Pulmonary Fibrosis

What is pulmonary (lung) fibrosis?
Lung fibrosis, or connective tissue formation (densification) in the lung tissue, is a chronic condition in which the lung tissue does not function as well. In pulmonary fibrosis, the lung tissue has been transferred into scar tissue (fibrosis). This scar tissue will not go away. Often more and more healthy lung tissue disappears. The result is that the lungs are less able to absorb oxygen; breathing becomes more difficult. Normally the lung is able to take in enough oxygen for daily needs. In the case of pulmonary fibrosis, the ability to absorb oxygen is reduced. As a result, the person concerned becomes short of breath, is quickly tired and has little energy.

The most important complaints with pulmonary fibrosis are: shortness of breath: first when exercising later also at rest, coughing, tiredness and lacking energy. In addition, patients may suffer from concentration problems, headache and depressive feelings.
Some patients have an abnormal shape of the fingernails (watch glass nails) and thickening of the fingertips (drumstick fingers). Very rarely these deformations also occur with the toenails. The complaints continue to increase over time; the ability to make an effort decreases.

Cause and prevention
Lung fibrosis can be caused by inhalation of all kinds of harmful substances, the use of certain medicines and also radiation (radiotherapy). Familial forms of pulmonary fibrosis have also been described. In many cases, however, the cause remains unclear. Lung fibrosis occurs in both women and men. Every year an estimated 1000-1500 new lung fibrosis patients are added in the Netherlands.

Establish the disease
Determining the diagnosis of lung fibrosis is difficult: it requires specialized knowledge. Reference to or consultation with a specialized center is then often desirable. In the Netherlands there are a number of centers that specifically deal with this group of rare lung diseases, including the ILD Expertise Center of the St. Antonius Hospital in Nieuwegein.

The course and the prognosis can vary enormously. Full recovery almost never occurs. Adequate treatment is not yet available. The course of lung fibrosis is difficult to predict. This differs per person and per form of the disease. However, the course is always characterized by deterioration. Sometimes fast; sometimes gradual and barely perceptible. Lung fibrosis is a chronic disease that cannot be cured. The damage to the lungs by the scars is permanent.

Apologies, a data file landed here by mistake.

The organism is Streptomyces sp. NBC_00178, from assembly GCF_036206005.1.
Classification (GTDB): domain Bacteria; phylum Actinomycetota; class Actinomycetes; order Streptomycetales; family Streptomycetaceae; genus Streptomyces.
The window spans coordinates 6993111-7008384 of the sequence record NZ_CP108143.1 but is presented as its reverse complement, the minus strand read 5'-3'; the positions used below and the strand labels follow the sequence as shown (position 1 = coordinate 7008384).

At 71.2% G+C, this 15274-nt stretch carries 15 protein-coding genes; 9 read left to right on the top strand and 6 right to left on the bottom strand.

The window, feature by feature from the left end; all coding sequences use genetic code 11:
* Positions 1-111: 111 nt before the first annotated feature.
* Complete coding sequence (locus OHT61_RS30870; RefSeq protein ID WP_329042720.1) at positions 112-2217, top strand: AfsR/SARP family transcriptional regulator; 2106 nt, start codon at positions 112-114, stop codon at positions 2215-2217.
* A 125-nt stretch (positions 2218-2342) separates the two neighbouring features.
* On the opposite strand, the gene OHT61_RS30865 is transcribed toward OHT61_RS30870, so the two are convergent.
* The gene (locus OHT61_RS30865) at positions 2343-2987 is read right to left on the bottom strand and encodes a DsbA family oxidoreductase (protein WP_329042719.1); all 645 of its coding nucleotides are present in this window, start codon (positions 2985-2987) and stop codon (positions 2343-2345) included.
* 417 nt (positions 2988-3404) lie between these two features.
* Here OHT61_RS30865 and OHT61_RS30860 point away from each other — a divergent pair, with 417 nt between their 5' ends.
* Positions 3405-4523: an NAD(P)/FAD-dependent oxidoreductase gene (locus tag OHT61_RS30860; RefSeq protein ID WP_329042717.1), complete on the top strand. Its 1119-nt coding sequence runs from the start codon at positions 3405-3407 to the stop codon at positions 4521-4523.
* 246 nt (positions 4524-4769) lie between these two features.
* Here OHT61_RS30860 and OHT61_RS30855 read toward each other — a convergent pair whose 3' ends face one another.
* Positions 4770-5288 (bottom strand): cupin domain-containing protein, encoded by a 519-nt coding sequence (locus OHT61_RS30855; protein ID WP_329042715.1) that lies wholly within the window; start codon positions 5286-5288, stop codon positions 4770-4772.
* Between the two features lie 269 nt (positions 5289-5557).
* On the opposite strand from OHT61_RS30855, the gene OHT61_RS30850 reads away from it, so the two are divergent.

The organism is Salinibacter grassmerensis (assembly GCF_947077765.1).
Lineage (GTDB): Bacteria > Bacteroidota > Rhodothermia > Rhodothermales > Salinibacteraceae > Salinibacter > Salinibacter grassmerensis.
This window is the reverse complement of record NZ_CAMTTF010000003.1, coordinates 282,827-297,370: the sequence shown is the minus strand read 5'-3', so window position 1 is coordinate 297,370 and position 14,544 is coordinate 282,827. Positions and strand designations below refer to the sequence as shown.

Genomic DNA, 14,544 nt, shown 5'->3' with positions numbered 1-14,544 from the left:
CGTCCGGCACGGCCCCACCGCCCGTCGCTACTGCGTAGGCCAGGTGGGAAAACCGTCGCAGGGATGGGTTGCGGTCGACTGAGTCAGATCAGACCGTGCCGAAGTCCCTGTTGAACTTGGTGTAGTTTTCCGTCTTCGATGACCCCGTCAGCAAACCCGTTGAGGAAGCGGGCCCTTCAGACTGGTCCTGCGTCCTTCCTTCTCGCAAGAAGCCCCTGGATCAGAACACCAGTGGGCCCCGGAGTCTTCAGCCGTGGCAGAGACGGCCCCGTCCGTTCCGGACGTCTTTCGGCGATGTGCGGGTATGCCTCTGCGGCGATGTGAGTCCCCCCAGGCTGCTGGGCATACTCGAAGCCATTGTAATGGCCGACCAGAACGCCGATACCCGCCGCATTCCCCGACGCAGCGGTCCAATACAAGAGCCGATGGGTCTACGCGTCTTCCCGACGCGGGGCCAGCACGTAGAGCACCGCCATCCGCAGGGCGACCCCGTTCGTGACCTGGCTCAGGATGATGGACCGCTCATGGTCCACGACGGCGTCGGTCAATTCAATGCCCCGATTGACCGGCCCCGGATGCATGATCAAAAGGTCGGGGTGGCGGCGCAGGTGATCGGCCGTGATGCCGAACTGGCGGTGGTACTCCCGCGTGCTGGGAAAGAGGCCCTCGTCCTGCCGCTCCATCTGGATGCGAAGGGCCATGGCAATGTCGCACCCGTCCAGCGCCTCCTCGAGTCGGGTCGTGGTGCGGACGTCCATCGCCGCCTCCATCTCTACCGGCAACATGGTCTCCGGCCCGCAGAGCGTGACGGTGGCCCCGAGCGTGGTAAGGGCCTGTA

If the cause is known, it is first of all important to remove this cause. For example, you must ensure that you no longer inhale certain harmful substances. Or you must stop taking a certain medicine. In this way you prevent the disease from getting worse.
Inhibiting the process
There is no medicine for lung fibrosis. There are, however, means that prevent the process of scarring in the lungs. These drugs therefore inhibit deterioration, sometimes delay the course of the disease and can in any case help to reduce the symptoms. Regular monitoring by the attending physician is required for all forms of pulmonary fibrosis to monitor the course of the disease. The doctor can then intervene on time and possibly start or intensify treatment. Anti-oxidants and stomach acid inhibitors may have a positive effect, as well as the prevention of infections. New drugs are being searched diligently. In addition, oxygen administration and physiotherapy can have a positive effect on functioning. Checks can be checked in time to see whether your lungs still absorb enough oxygen. If this is not the case, oxygen can be prescribed. The patient often only uses this at night first, and later also during the day.
IPF treatment
In the case of pulmonary fibrosis with unknown cause (IPF), the treatment consists of combating the symptoms in order to try to maintain the highest possible quality of life. For the first time, there are now two drugs, pirfenidone and nintedanib, which inhibit deterioration in lung function and improve prognosis for mild to moderate IPF. They are not drugs that can cure IPF, but it can help to reduce the symptoms and slow the process of deterioration. Both funds are reimbursed by people who qualify for it (strict criteria have been set for this). Both drugs may only be prescribed in specialized centers. If you want more information then it is advisable to discuss with your pulmonologist what the options are and / or a referral to one of these centers makes sense in your case.
Lung transplantation
If the lungs are damaged in such a way that medication and oxygen do not help sufficiently, lung transplantation can be a last option. If this is the case, your treating doctor will discuss this with you in detail.

Lung fibrosis is a disease that can have major social and emotional consequences for the person concerned and his or her environment. This condition requires expert guidance, with attention for medical aspects, but especially for the influence on the quality of life. The Dutch Long-fibrosis Patients Association has set itself the goal of providing information and encouraging contacts with fellow patients.

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